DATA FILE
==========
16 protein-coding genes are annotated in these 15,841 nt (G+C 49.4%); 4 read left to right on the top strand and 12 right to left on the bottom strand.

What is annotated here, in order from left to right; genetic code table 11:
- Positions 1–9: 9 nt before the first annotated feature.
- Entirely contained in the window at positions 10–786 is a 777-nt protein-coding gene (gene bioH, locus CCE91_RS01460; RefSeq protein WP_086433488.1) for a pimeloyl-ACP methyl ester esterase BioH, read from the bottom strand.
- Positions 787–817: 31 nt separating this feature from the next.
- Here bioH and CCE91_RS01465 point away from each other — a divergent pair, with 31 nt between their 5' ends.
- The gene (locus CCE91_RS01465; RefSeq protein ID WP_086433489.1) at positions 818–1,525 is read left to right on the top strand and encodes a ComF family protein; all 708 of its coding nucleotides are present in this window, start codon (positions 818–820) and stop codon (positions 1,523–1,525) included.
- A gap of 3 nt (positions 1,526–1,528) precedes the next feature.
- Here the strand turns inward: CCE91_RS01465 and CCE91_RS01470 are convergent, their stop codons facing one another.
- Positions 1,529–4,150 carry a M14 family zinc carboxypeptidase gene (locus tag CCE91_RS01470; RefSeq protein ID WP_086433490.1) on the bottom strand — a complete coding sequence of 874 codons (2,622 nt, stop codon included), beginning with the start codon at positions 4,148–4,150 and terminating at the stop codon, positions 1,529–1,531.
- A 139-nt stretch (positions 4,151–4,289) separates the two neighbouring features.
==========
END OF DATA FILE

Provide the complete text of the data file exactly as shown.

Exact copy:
16 protein-coding genes are annotated in these 15,841 nt (G+C 49.4%); 4 read left to right on the top strand and 12 right to left on the bottom strand.

What is annotated here, in order from left to right; genetic code table 11:
- Positions 1–9: 9 nt before the first annotated feature.
- Entirely contained in the window at positions 10–786 is a 777-nt protein-coding gene (gene bioH, locus CCE91_RS01460; RefSeq protein WP_086433488.1) for a pimeloyl-ACP methyl ester esterase BioH, read from the bottom strand.
- Positions 787–817: 31 nt separating this feature from the next.
- Here bioH and CCE91_RS01465 point away from each other — a divergent pair, with 31 nt between their 5' ends.
- The gene (locus CCE91_RS01465; RefSeq protein ID WP_086433489.1) at positions 818–1,525 is read left to right on the top strand and encodes a ComF family protein; all 708 of its coding nucleotides are present in this window, start codon (positions 818–820) and stop codon (positions 1,523–1,525) included.
- A gap of 3 nt (positions 1,526–1,528) precedes the next feature.
- Here the strand turns inward: CCE91_RS01465 and CCE91_RS01470 are convergent, their stop codons facing one another.
- Positions 1,529–4,150 carry a M14 family zinc carboxypeptidase gene (locus tag CCE91_RS01470; RefSeq protein ID WP_086433490.1) on the bottom strand — a complete coding sequence of 874 codons (2,622 nt, stop codon included), beginning with the start codon at positions 4,148–4,150 and terminating at the stop codon, positions 1,529–1,531.
- A 139-nt stretch (positions 4,151–4,289) separates the two neighbouring features.